We were having one of our regular in-house training sessions on Wednesday and got into a discussion about bullying and harassment in the workplace. Whether as a result of the #metoo campaign or not, we are seeing a significant increase in accusations and employers are having to spend more and more time investigating claims, obtaining evidence and potentially bringing disciplinary action.

As with many of our training sessions, we explore a number of what-if scenarios and this week we got onto the topic of Veganuary. For those of you who don’t know, this is a drive to encourage people to try Veganism in the month of January. There are many reasons why people will or won’t become Vegan and these are usually personal, but what happens when those beliefs start to impact the workplace?

What happens if the pizzas you order on Friday are not suitable for Vegans or the chocolates you bring in to share, or the sandwiches for that lunch meeting? If you continue to exclude Vegans from the food options are you discriminating against them? Could they feel bullied or victimised or excluded by your behaviour, especially if you (or someone in the team) knowingly repeats the behaviour.

The answer is potentially, yes!

As an employer, you have a duty of care to all your staff and need to ensure that all staff feel included and catered for, in this case quite literally.

While doing some research around Veganuary, we also came across PeTA’s guidelines for non-offensive phrases. You are now encouraged to watch your language as well as what you serve to vegans (and I assume vegetarians). You are no longer ‘bringing home the bacon’, but ‘bringing home the bagels’, you are no longer ‘killing two birds with one stone’ but ‘feeding two birds with one scone’. You get the idea. If you want more animal-friendly idioms, they can be found here.

While we may jest at these attempts to protect animals, as employers we must be aware that people with certain beliefs can easily become the victims of thoughtlessness, bullying and lack of understanding. As the employer, your beliefs are not relevant, it is the perception of the employee which must be considered. “Political correctness gone mad” my father would say, but the reality of today’s workplace is that people want to be respected for their diverse views and whether it is Veganism or anything else, as the employer, you and your staff must respect other people’s views and failure to do so may well lead to allegations, grievances, disciplinaries and ultimately, potentially, employment tribunals.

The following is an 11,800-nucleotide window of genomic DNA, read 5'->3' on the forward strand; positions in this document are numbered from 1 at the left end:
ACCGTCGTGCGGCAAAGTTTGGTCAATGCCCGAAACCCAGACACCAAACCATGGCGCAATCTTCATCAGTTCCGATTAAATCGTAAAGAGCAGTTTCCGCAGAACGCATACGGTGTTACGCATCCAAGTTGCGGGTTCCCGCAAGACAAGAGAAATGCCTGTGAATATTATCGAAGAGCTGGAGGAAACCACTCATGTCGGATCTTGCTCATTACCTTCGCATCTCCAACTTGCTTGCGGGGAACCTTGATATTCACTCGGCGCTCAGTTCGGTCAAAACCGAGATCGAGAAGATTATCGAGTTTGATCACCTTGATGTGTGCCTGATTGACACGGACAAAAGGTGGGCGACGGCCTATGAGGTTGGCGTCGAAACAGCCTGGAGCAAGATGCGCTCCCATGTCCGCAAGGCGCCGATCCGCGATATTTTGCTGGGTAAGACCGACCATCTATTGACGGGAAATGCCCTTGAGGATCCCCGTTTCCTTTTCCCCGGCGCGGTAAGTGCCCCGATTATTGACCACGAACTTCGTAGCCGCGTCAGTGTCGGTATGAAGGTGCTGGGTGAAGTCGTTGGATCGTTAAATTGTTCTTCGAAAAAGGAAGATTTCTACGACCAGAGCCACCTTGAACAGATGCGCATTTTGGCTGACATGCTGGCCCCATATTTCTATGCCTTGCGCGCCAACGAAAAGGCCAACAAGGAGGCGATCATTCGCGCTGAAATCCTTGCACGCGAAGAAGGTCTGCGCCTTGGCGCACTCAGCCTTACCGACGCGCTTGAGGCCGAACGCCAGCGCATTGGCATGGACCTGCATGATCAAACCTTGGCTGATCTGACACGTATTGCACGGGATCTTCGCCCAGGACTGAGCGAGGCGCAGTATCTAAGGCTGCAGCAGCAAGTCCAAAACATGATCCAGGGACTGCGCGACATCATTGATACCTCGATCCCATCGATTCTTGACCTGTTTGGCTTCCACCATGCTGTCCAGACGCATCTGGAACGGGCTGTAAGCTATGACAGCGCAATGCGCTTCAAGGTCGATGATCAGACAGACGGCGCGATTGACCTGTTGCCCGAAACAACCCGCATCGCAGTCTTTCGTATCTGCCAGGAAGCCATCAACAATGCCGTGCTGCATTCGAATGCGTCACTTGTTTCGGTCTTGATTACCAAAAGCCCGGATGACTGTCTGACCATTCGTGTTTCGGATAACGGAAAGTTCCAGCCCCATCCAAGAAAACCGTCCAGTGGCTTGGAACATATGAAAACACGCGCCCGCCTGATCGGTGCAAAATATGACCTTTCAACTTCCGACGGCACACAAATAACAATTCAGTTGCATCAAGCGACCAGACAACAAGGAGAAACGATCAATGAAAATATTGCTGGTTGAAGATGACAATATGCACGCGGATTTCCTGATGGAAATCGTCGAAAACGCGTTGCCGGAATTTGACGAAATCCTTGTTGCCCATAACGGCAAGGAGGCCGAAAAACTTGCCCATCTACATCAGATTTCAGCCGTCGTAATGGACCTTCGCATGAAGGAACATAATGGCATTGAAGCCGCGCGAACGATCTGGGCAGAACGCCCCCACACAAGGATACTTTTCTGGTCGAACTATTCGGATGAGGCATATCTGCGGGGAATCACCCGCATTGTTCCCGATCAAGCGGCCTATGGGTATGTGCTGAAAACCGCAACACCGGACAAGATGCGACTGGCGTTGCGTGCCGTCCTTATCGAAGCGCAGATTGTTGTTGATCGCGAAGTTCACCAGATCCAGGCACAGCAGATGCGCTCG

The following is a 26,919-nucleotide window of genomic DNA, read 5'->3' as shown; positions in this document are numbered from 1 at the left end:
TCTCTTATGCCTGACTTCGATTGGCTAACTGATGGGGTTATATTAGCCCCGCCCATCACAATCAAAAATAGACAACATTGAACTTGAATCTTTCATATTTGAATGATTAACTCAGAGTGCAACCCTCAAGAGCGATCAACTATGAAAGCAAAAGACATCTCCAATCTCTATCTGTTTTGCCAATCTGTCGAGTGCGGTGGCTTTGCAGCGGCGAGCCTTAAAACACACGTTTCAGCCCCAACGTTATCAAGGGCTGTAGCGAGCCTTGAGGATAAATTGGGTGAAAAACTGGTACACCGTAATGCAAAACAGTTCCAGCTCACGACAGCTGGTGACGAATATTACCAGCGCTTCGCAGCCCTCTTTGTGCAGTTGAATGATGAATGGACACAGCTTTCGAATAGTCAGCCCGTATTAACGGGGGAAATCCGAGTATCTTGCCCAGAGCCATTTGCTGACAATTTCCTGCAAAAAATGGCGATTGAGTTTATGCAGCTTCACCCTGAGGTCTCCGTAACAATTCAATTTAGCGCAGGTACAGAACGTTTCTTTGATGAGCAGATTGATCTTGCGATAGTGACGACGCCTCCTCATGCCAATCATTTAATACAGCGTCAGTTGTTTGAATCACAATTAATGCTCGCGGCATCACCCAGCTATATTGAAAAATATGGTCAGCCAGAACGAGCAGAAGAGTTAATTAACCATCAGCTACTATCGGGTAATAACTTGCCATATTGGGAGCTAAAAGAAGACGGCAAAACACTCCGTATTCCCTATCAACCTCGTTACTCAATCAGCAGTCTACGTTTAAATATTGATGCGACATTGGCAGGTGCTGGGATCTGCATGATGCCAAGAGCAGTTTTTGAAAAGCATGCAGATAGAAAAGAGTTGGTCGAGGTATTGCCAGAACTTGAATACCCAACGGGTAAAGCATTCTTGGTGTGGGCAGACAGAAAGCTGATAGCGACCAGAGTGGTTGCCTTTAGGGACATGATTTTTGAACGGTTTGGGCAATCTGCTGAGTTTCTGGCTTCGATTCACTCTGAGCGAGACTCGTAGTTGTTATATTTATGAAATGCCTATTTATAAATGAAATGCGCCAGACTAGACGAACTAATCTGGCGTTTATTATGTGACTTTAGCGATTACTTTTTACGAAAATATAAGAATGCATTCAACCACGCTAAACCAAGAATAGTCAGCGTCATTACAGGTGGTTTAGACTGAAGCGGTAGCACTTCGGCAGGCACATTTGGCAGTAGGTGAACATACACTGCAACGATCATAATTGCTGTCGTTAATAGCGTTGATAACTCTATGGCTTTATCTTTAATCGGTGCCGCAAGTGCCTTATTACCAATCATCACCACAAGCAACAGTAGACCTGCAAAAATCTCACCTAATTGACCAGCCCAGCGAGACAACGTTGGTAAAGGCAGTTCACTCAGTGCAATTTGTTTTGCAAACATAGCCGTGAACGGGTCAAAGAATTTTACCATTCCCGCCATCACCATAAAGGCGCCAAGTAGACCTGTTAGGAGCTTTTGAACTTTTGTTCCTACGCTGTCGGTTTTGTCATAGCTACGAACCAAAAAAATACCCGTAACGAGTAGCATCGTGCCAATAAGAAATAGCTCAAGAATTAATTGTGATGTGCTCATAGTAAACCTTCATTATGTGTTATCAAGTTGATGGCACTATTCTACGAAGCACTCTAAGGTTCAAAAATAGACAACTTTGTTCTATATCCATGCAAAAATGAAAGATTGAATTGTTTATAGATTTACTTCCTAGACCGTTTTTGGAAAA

Having a clear, legally compliant policy is essential (often a code of conduct) and ensuring that all staff are adequately trained is a vitally important element of creating a respectful, productive and successful workplace.

One thought on “Veganuary

  1. Whilst I agree we should all be considerate of others at all times – and not just when compelled to do so by law – I am genuinely concerned that we soon will be afraid to speak for fear of causing accidental offence. To my mind it’s about intent: was offence intended? In a healthy workplace one colleague can say to another ‘I find what you just said offensive and I’d appreciate you not using that phrase again’ then, if it happens again, appropriate action can be taken. Promoting veganism is best done by reasoned argument, not by making rules. I appreciate that the landscape is moving all the time. Social behaviour is best changed by reasonable discussion, not rules. These opinions are my own and not representative of the company

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